Now that Ubuntu Linux has chosen Unity as its default desktop environment, Linux Mint stands out as perhaps the most user-friendly distribution offering a non-Unity default alternative, as I've noted before.
Though Linux Mint is itself an Ubuntu derivative, there's still no sign that the project has any plans to adopt Unity--no doubt to the relief of many. What it has decided to embrace, however, is GNOME 3, which is currently the other big controversial desktop contender.
Specifically, while the upcoming Linux Mint 12 "Lisa" will be released next month with continued default support for GNOME 2, the Mint team is also now working on a GNOME 3 edition of its popular Linux distribution as well.
'We Can See the Potential'
"The radical changes introduced by the GNOME project split the community," wrote Clement Lefebvre, Linux Mint founder and project leader, in a blog post last week. "At the time of releasing Linux Mint 11 we decided it was too early to adopt GNOME 3."
GNOME 3.2, however, "is more mature, and we can see the potential of this new desktop and use it to implement something that can look and behave better than anything based on GNOME 2."
Development will likely span across multiple releases, Lefebvre added. In the meantime, a separate edition will continue with a focus on GNOME 2.32, he said.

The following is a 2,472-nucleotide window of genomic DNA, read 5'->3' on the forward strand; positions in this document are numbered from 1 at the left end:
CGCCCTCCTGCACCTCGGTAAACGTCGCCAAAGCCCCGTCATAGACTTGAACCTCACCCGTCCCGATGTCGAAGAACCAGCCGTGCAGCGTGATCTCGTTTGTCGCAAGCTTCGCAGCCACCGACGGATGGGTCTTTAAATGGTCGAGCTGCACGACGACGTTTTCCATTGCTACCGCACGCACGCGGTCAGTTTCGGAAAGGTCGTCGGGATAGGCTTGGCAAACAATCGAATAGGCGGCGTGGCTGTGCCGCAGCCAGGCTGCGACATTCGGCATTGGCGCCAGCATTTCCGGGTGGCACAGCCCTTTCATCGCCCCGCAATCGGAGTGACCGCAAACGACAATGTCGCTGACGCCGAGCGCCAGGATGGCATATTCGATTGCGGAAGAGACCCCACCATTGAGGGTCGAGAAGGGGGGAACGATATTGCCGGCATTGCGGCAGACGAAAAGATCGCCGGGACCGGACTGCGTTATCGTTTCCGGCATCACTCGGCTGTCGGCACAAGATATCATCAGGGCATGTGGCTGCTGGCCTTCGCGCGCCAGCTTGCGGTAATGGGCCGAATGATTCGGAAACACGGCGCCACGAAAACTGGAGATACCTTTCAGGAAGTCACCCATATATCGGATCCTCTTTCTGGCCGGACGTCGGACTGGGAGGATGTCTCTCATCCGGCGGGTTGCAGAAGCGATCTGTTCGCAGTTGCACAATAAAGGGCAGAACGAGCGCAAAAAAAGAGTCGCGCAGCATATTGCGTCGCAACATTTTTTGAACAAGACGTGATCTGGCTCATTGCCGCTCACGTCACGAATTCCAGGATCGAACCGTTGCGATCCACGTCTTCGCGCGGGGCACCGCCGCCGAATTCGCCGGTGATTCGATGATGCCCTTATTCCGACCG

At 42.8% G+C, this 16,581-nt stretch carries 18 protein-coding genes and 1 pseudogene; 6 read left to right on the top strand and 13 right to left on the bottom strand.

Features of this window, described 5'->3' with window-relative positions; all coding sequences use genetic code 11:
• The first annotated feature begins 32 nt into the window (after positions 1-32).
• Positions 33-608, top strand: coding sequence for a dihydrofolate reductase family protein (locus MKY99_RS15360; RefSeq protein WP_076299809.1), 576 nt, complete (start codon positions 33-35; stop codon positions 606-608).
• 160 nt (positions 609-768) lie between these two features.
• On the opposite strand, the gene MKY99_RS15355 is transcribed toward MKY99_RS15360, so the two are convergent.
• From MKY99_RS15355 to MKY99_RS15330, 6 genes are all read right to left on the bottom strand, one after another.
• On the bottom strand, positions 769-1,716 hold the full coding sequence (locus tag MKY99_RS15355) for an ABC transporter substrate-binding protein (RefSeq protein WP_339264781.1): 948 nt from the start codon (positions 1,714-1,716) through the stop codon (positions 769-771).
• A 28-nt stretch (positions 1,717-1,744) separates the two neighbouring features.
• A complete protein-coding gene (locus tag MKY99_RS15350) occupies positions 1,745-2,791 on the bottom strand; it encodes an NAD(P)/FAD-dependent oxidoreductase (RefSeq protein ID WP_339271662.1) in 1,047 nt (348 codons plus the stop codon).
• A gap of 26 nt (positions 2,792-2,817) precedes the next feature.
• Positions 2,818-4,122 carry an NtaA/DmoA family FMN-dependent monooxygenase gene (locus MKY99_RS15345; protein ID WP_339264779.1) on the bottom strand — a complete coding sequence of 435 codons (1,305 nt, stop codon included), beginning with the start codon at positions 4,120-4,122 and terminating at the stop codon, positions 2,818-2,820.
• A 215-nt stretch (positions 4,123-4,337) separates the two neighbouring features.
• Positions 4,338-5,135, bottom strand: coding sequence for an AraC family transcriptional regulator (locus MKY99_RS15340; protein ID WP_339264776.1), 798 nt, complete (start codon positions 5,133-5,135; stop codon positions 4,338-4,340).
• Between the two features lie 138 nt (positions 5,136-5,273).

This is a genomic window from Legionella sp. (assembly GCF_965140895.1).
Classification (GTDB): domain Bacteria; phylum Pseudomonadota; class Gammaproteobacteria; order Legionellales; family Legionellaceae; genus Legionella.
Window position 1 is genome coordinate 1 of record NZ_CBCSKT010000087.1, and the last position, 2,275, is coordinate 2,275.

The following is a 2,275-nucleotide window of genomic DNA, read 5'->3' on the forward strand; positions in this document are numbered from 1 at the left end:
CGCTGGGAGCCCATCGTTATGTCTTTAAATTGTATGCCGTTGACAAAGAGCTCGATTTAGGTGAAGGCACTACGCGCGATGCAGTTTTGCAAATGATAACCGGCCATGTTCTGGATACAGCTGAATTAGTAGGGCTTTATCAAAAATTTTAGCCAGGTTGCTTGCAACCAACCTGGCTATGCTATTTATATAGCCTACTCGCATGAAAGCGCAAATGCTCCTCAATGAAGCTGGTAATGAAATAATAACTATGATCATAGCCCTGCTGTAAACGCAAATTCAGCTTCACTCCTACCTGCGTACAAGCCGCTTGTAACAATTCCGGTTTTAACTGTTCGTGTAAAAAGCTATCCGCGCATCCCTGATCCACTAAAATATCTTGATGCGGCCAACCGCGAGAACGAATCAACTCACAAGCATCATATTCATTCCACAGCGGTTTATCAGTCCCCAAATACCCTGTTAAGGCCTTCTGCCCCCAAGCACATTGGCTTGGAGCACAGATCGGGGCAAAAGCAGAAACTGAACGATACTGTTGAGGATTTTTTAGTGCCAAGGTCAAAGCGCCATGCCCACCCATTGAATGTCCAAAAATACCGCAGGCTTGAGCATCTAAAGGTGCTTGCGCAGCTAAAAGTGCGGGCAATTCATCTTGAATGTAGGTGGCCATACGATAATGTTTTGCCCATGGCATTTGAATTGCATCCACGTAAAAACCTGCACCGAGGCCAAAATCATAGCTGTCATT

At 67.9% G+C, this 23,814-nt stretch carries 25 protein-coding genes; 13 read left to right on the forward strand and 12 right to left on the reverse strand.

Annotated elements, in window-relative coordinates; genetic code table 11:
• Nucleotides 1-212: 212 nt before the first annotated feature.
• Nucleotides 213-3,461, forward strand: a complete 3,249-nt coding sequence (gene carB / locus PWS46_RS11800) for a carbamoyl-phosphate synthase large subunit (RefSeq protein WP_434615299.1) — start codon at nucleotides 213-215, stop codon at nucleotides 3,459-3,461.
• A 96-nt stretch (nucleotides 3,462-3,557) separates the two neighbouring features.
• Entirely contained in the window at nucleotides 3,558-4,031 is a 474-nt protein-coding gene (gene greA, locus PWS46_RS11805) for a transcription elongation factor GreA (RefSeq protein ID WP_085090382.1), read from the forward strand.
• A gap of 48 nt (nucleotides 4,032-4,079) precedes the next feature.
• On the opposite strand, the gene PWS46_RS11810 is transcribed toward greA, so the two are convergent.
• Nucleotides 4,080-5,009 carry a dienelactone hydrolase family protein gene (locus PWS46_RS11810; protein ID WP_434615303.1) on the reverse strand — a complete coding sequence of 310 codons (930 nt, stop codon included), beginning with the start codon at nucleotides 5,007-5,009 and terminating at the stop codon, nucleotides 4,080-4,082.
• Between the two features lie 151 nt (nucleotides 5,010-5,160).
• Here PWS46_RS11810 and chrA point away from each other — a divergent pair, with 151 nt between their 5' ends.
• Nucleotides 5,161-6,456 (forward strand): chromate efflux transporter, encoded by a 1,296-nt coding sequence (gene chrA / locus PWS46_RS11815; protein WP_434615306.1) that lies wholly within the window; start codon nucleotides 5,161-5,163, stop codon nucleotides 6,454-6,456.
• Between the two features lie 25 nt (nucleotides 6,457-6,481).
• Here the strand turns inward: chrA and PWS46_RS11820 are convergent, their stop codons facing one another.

In addition, the project team is working with the MATE project--MATE is a fork of GNOME 2--to see if both desktops can be made compatible, ultimately allowing users to run both GNOME 2 or MATE and GNOME 3 on the same system.
Big Changes Afoot
There's been a big shift in the direction several operating systems have taken with their desktop environments this year. In addition to Ubuntu's Unity and GNOME 3--which Linux creator Linus Torvalds himself has called an "unholy mess"--there's also the new, mobile-style Metro interface that's made an appearance in early previews of Microsoft's Windows 8.
Whether these prove to be the beginning of a new paradigm or an experiment that ultimately fails--or something in between--remains to be seen. In the meantime, Linux Mint has long been one of my favorite distributions, so I'll be eager to check out this new edition with GNOME 3.
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